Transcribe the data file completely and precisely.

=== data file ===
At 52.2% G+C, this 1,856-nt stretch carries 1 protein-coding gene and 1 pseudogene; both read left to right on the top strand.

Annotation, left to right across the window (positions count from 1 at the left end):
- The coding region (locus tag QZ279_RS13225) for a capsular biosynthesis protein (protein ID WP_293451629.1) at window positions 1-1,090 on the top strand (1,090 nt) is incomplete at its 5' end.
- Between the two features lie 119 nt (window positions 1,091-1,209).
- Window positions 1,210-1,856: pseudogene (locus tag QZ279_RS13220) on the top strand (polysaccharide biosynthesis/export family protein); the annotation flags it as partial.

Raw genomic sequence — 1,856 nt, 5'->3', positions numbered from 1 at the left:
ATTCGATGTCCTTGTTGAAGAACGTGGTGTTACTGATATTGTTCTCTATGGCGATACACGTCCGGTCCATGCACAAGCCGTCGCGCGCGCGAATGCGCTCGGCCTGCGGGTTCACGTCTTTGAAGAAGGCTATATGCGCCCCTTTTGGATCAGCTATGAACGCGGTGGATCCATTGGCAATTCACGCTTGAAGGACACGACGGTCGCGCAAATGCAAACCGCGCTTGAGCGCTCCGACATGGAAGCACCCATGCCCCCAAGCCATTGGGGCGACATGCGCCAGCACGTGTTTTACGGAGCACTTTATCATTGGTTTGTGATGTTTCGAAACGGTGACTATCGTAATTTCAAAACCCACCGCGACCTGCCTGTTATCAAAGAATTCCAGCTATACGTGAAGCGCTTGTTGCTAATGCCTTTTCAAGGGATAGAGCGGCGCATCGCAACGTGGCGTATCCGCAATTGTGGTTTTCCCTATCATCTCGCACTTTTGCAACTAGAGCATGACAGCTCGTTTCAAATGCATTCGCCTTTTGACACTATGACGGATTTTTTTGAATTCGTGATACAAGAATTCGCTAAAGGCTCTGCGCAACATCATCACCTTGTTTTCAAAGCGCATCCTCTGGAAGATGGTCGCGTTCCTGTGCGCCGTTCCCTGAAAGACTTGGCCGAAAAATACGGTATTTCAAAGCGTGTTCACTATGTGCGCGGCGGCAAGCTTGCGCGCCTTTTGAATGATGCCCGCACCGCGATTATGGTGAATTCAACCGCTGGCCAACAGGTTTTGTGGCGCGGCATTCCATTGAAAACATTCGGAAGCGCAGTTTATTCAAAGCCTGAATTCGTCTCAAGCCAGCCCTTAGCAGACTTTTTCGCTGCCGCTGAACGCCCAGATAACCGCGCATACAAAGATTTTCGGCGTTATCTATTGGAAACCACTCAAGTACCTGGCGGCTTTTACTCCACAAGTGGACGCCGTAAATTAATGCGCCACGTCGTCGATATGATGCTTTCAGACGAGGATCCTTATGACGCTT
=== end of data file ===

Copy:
At 52.2% G+C, this 1,856-nt stretch carries 1 protein-coding gene and 1 pseudogene; both read left to right on the top strand.

Annotation, left to right across the window (positions count from 1 at the left end):
- The coding region (locus tag QZ279_RS13225) for a capsular biosynthesis protein (protein ID WP_293451629.1) at window positions 1-1,090 on the top strand (1,090 nt) is incomplete at its 5' end.
- Between the two features lie 119 nt (window positions 1,091-1,209).
- Window positions 1,210-1,856: pseudogene (locus tag QZ279_RS13220) on the top strand (polysaccharide biosynthesis/export family protein); the annotation flags it as partial.

Raw genomic sequence — 1,856 nt, 5'->3', positions numbered from 1 at the left:
ATTCGATGTCCTTGTTGAAGAACGTGGTGTTACTGATATTGTTCTCTATGGCGATACACGTCCGGTCCATGCACAAGCCGTCGCGCGCGCGAATGCGCTCGGCCTGCGGGTTCACGTCTTTGAAGAAGGCTATATGCGCCCCTTTTGGATCAGCTATGAACGCGGTGGATCCATTGGCAATTCACGCTTGAAGGACACGACGGTCGCGCAAATGCAAACCGCGCTTGAGCGCTCCGACATGGAAGCACCCATGCCCCCAAGCCATTGGGGCGACATGCGCCAGCACGTGTTTTACGGAGCACTTTATCATTGGTTTGTGATGTTTCGAAACGGTGACTATCGTAATTTCAAAACCCACCGCGACCTGCCTGTTATCAAAGAATTCCAGCTATACGTGAAGCGCTTGTTGCTAATGCCTTTTCAAGGGATAGAGCGGCGCATCGCAACGTGGCGTATCCGCAATTGTGGTTTTCCCTATCATCTCGCACTTTTGCAACTAGAGCATGACAGCTCGTTTCAAATGCATTCGCCTTTTGACACTATGACGGATTTTTTTGAATTCGTGATACAAGAATTCGCTAAAGGCTCTGCGCAACATCATCACCTTGTTTTCAAAGCGCATCCTCTGGAAGATGGTCGCGTTCCTGTGCGCCGTTCCCTGAAAGACTTGGCCGAAAAATACGGTATTTCAAAGCGTGTTCACTATGTGCGCGGCGGCAAGCTTGCGCGCCTTTTGAATGATGCCCGCACCGCGATTATGGTGAATTCAACCGCTGGCCAACAGGTTTTGTGGCGCGGCATTCCATTGAAAACATTCGGAAGCGCAGTTTATTCAAAGCCTGAATTCGTCTCAAGCCAGCCCTTAGCAGACTTTTTCGCTGCCGCTGAACGCCCAGATAACCGCGCATACAAAGATTTTCGGCGTTATCTATTGGAAACCACTCAAGTACCTGGCGGCTTTTACTCCACAAGTGGACGCCGTAAATTAATGCGCCACGTCGTCGATATGATGCTTTCAGACGAGGATCCTTATGACGCTT